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#2990 - 01/02/17 04:58 PM New to Network Analysis
Asa001 Offline

Registered: 01/02/17
Posts: 1
Loc: Toronto, ON, Canada
Hi There,
Any light to shed on this> would be helpful. When MacOS (10.11.6) computer on GigE network is plugged directly to modem/router (SmartRG , Gentek with latest firmware) to ISP download and upload are consistent between 25Mbs Down and 7Mbs down. When network switch is plugged into Modem/Router download lags between 600Bps and 4Mbs down and 1.2Mbs and 4.5Mbs up. No idea what is going on, on the network. This issue just seemed to spontaneously start about a month ago. ISP will not do anything as they say speed is consistent from Router/Modem to first hop so not their issue. Great tool BY THE WAY! If I can get a handle on interpreting results will definitely purchase and recommend!

#2991 - 01/03/17 03:24 PM Re: New to Network Analysis [Re: Asa001]
Gary Offline
PingPlotter Staff

Registered: 10/30/13
Posts: 127
Hi Asa,

Thanks for getting in touch - and thank you for trying out PingPlotter!

There are a few things that stood out in the results that you've provided here: first being that there are some patterns of latency occurring at hop #1 (some mild "spikes") that seem to be carrying through your entire route. There's also some packet loss occurring at hop #2 that seems to be continuing through the rest of your route. Both of these occurrences imply that something pretty "close to home" may be causing you issues (something between the machine running PingPlotter, and hop #2).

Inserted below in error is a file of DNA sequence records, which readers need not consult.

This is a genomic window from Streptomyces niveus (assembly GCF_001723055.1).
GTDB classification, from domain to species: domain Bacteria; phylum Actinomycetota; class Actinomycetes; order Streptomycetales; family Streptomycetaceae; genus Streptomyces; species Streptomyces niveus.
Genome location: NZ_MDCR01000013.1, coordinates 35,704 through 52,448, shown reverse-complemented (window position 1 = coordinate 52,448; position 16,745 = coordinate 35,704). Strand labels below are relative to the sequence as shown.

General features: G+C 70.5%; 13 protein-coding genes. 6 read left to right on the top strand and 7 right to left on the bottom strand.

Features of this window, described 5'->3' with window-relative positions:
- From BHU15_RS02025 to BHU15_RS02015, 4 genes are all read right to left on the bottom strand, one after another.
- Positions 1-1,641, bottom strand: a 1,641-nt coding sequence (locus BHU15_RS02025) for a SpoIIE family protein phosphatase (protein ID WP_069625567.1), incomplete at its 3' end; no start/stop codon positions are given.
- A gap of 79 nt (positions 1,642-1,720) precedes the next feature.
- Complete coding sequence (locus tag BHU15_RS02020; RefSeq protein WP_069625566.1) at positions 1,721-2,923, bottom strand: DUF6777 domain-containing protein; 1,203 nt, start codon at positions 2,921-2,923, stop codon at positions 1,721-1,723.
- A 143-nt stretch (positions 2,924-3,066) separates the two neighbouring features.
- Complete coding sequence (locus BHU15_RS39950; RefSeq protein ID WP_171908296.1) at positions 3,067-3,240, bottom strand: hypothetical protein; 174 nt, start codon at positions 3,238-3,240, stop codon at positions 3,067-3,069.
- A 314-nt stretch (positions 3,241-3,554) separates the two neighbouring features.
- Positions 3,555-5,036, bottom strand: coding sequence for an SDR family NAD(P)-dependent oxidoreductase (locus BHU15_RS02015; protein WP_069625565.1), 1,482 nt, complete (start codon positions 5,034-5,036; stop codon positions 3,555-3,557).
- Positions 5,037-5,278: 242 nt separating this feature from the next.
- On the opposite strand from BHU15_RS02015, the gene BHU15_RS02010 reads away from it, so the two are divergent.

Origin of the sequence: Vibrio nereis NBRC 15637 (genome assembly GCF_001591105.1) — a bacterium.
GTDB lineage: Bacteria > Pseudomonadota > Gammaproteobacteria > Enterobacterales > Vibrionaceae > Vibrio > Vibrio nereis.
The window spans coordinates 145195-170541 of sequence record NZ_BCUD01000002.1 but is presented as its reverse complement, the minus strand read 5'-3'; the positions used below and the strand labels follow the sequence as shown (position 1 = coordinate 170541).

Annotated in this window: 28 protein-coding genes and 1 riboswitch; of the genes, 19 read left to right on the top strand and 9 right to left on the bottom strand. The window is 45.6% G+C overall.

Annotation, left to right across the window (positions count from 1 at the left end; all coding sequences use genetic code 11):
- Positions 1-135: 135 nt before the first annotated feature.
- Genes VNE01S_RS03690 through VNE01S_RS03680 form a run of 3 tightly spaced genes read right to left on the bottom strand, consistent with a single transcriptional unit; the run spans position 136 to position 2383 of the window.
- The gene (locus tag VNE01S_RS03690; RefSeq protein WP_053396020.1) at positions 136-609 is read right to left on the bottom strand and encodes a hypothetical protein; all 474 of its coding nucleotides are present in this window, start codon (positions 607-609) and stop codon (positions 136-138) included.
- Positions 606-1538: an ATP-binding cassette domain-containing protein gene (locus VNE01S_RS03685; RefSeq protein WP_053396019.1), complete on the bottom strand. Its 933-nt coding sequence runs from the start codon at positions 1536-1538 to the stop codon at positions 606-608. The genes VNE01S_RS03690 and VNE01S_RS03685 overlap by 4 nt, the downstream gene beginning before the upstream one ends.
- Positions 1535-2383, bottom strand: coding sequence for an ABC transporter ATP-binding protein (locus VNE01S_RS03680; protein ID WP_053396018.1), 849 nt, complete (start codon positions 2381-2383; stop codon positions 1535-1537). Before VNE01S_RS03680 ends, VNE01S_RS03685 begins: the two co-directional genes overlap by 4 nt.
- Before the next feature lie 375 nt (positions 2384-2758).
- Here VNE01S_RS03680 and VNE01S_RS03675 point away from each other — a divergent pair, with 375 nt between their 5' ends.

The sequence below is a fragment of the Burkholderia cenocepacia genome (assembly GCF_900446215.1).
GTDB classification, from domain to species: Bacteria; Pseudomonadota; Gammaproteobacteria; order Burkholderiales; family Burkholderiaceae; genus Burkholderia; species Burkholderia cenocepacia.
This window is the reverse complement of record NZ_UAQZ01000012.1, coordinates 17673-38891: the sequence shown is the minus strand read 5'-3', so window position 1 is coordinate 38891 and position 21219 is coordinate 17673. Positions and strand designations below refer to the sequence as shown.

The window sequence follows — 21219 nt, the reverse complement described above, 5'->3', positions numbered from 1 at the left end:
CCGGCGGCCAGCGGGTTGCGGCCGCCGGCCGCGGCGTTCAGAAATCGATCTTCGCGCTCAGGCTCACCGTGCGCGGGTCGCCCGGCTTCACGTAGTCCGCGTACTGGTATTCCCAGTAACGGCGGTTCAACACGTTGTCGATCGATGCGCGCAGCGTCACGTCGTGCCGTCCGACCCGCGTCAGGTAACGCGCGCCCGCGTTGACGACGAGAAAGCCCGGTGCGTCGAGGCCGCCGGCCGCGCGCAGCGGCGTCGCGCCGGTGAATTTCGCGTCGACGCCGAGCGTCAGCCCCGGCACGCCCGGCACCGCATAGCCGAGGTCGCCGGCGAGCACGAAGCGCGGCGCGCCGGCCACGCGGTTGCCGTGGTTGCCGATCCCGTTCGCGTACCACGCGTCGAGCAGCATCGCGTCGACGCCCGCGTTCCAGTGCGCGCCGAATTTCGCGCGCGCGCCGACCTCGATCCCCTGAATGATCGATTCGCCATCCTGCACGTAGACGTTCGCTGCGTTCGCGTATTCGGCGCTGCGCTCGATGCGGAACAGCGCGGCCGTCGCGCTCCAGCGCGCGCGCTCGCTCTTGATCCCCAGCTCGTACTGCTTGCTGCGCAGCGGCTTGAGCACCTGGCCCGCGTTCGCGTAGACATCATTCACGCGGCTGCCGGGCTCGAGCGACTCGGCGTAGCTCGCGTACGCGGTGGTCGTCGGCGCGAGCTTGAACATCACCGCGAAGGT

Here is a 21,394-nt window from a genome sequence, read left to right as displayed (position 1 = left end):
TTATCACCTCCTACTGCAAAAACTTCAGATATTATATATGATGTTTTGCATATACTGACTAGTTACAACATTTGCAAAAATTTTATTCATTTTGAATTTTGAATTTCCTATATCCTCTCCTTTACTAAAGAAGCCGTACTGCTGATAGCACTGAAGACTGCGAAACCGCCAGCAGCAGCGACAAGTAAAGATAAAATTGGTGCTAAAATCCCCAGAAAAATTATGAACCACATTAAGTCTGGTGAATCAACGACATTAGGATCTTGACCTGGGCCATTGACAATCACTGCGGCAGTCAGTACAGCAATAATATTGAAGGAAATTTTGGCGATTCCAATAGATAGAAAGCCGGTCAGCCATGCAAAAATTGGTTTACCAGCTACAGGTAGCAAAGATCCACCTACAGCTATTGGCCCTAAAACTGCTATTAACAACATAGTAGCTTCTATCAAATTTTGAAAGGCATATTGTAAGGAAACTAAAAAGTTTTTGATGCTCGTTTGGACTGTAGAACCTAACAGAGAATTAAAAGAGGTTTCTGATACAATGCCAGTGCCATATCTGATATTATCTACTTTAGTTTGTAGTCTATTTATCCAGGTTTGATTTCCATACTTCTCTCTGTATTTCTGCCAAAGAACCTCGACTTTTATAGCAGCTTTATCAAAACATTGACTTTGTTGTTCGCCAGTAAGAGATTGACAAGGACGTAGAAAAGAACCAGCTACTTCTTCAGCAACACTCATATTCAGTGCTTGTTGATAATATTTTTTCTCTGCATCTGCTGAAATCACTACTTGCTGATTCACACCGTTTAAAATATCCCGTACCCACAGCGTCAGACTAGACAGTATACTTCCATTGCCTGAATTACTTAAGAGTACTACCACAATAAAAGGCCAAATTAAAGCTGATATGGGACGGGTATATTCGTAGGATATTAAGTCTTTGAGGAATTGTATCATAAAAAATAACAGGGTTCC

We're assuming this trace was preformed with the network switch you mentioned plugged in - is that correct? If so, does removing the switch and plugging your computer directly into your modem produce better results in PingPlotter (it sounds like it does, but we just want to be sure).

If bypassing the switch and connecting directly to the modem produces better results (and a better experience with your network), the switch itself *may* be the culprit here. At this point, it'd be worthwhile to test this theory a bit further (run some tests with the switch plugged in, and removed - and compare results) to see if you can further prove (or disprove) this theory.

We've got a great guide that goes over using PingPlotter to locate (and solve) network issues like this one, which may prove helpful to you here:

If you should find yourself with any questions, or needing any further guidance - please don't hesitate to reach out!

Best wishes,




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